Trial De Novo granted and declaration of non-coverage grantedFebruary 21, 2014
Allstate Ins. Co. v. Phelps Memorial Hospital, 2013 NY Slip Op 33590(U)(Sup. Ct. Nassau Co. 2013)
“This Court conducted a non-jury trial on matter on November 7, 2013, and
reserved decision. The plaintiffs expert credibly testified the treatment rendered to Jorge Caniero was neither caused by the November 18, 2010 motor vehicle accident nor was there any exacerbation of a pre-existing condition caused by that same accident. The Court finds Jorge Caniero was admitted to Phelps Memorial Hospital on suspicion he experienced a stroke which was not related to the November 18, 20 I 0 motor vehicle accident. The Court also finds the treatment rendered by the defendant was related to the diagnosis of acute CVA hypertension, diabetes, mellitus, coronary artery disease and hyperlipidemia. These conditions were not causally related to the November 18, 2010 motor vehicle accident.”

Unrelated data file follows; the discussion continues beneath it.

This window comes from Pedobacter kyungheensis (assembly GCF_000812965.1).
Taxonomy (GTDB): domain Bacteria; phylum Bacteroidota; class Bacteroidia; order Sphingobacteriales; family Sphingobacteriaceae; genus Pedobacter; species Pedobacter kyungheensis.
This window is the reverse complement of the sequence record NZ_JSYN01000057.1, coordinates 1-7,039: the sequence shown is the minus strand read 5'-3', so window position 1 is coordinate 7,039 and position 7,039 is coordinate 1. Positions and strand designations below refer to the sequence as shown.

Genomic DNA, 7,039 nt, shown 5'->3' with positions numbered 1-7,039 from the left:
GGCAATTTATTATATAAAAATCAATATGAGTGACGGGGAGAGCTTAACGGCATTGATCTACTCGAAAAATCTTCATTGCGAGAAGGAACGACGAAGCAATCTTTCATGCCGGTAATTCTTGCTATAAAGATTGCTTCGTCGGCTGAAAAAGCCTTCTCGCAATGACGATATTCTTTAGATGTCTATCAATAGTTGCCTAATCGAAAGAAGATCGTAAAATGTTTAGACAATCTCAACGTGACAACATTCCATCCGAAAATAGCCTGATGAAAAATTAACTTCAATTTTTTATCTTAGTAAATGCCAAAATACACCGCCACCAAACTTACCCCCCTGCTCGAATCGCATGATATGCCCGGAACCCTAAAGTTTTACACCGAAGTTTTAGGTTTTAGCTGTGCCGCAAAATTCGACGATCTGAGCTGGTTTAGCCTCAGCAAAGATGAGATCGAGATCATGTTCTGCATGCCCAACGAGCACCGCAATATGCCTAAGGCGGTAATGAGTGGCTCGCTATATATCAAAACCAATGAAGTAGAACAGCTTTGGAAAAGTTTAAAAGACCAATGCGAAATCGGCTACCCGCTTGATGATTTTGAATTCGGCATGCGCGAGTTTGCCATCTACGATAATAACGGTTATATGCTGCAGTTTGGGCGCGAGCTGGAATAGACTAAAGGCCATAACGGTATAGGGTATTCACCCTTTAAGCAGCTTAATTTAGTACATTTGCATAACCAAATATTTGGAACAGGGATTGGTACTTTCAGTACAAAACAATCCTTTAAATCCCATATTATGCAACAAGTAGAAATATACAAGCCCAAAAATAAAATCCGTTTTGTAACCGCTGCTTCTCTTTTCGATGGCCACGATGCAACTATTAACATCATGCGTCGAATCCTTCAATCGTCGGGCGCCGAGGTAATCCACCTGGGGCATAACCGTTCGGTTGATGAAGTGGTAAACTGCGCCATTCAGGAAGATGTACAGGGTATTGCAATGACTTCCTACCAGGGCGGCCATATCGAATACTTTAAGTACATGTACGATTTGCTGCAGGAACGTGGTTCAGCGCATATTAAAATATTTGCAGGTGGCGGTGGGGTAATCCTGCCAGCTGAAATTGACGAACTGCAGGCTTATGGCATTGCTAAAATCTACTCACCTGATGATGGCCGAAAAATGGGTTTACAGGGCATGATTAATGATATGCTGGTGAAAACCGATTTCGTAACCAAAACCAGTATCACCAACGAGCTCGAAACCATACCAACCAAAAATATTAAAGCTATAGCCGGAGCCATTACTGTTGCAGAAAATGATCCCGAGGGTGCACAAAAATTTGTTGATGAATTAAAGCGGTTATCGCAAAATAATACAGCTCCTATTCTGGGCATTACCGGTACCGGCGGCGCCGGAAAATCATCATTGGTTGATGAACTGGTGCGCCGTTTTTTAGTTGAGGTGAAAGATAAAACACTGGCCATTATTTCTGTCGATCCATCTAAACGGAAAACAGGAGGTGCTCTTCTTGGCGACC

“The plaintiff proffered medical facts by its expert which were sufficient to show the medical condition for which Jorge Caniero was treated was not related to the November 18, 2010 motor vehicle accident nor was there any exacerbation of a pre-existing condition caused by that same accident”
This is an interesting order as it is one of the few times a lack of causation defense has actually been successful. It seems to help that Defendant did not put on a case? If you look at the history of this matter, Defendant made a motion to dismiss the action as time barred, presumably because the Trial de-novo/declaratory judgment action was not commenced within the 90-day period set forth in Article 75 of the CPLR. This motion was denied.
I suspect Defendant’s motion should have probably been granted. The simple reason is that assuming the demand for trial de-novo occurs more than 6-years after the claim became overdue, while the original arbitration was commenced timely, then the trial de novo would be time barred. I am not sure that makes sense and is in accord with the meaning of Ins. Law 5106(c).